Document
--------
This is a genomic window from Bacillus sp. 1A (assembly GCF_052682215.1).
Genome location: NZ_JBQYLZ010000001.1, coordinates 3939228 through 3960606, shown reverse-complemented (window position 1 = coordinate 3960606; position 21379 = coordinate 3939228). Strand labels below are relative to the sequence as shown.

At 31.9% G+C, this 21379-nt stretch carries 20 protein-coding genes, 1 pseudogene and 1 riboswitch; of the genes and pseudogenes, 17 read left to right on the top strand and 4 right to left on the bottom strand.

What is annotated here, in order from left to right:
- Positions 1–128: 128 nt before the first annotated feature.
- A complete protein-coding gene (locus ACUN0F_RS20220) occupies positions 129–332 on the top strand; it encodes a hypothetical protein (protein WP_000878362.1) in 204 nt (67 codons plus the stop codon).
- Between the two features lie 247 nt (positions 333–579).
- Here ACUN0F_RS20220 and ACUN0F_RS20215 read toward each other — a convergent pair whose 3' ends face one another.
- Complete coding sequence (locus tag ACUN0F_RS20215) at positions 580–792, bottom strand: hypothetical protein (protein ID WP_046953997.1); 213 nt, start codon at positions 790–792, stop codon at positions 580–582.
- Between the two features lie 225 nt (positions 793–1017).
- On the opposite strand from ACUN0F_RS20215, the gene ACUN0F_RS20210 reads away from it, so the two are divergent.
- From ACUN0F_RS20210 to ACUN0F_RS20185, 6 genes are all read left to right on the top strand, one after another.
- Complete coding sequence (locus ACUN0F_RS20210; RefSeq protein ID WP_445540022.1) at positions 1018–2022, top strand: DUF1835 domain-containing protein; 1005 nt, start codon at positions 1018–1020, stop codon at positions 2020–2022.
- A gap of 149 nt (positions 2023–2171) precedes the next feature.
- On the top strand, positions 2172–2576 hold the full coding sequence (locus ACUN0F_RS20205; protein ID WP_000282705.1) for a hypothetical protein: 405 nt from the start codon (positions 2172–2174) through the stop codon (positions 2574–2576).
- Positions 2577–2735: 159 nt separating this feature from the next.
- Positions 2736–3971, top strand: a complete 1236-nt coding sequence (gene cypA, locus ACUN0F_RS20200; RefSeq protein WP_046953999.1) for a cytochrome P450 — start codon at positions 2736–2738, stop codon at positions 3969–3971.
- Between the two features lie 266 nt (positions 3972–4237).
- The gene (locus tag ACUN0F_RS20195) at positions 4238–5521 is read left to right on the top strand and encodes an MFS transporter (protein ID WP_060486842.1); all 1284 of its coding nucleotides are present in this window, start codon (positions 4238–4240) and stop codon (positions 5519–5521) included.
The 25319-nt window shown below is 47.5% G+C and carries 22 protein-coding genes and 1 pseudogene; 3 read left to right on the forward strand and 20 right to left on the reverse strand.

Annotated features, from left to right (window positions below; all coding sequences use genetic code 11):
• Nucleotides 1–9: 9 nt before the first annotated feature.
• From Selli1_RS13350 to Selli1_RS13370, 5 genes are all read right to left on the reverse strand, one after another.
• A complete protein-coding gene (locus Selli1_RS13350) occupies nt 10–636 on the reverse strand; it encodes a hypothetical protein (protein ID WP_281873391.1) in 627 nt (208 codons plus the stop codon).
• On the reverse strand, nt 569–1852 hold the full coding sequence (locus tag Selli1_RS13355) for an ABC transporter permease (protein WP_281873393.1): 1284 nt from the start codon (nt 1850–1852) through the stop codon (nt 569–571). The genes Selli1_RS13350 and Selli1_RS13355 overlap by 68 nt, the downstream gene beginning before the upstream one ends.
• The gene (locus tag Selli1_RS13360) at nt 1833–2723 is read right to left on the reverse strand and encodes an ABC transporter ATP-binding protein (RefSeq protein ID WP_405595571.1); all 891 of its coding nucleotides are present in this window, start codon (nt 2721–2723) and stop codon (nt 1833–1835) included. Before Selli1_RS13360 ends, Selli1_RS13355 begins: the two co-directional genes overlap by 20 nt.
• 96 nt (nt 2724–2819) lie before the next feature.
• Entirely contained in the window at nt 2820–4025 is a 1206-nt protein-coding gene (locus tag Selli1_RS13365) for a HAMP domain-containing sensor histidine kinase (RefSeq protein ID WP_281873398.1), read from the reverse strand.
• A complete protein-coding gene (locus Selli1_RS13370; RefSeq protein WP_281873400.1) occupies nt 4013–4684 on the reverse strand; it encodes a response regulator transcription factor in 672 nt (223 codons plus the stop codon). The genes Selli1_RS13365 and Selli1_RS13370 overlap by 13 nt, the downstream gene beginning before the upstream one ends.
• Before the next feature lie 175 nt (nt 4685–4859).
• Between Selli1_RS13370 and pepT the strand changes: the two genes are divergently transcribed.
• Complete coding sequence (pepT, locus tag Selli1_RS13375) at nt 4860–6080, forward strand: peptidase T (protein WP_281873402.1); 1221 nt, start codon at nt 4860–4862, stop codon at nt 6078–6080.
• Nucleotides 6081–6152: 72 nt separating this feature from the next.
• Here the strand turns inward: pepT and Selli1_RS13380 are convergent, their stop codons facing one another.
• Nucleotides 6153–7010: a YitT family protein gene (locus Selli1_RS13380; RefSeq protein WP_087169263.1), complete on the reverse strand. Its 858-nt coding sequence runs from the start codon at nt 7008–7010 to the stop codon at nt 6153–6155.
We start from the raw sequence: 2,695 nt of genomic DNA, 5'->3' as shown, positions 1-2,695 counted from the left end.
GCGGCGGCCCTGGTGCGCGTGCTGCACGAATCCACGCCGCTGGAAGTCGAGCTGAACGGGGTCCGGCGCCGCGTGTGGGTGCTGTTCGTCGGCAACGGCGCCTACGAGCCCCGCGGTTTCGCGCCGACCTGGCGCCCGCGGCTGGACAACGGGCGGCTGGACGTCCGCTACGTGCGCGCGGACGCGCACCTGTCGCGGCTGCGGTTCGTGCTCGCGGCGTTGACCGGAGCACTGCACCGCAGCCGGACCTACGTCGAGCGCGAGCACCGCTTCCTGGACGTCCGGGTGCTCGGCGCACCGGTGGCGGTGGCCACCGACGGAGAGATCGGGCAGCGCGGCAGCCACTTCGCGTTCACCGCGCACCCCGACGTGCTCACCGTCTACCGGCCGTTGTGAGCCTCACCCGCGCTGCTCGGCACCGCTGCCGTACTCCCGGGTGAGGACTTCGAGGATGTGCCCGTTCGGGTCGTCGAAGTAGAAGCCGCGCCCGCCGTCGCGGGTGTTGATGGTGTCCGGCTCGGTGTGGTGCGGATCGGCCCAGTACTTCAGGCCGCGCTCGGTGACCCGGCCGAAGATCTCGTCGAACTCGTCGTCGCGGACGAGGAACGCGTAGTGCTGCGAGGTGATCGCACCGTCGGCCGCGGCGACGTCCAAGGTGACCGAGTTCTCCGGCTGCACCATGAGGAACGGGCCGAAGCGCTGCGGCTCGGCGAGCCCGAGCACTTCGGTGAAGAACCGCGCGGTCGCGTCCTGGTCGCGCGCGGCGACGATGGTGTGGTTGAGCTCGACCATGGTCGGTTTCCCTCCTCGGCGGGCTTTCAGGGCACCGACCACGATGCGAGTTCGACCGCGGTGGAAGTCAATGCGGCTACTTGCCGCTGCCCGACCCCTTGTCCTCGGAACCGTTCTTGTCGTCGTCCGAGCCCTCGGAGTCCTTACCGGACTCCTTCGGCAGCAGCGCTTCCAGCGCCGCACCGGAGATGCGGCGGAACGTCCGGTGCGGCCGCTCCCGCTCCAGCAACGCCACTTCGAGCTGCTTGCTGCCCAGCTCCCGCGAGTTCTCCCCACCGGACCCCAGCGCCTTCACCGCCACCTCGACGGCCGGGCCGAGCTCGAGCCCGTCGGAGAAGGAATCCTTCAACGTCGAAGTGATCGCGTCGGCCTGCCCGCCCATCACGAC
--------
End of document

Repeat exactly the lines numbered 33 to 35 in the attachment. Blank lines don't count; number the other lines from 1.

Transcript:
• Nucleotides 6081–6152: 72 nt separating this feature from the next.
• Here the strand turns inward: pepT and Selli1_RS13380 are convergent, their stop codons facing one another.
• Nucleotides 6153–7010: a YitT family protein gene (locus Selli1_RS13380; RefSeq protein WP_087169263.1), complete on the reverse strand. Its 858-nt coding sequence runs from the start codon at nt 7008–7010 to the stop codon at nt 6153–6155.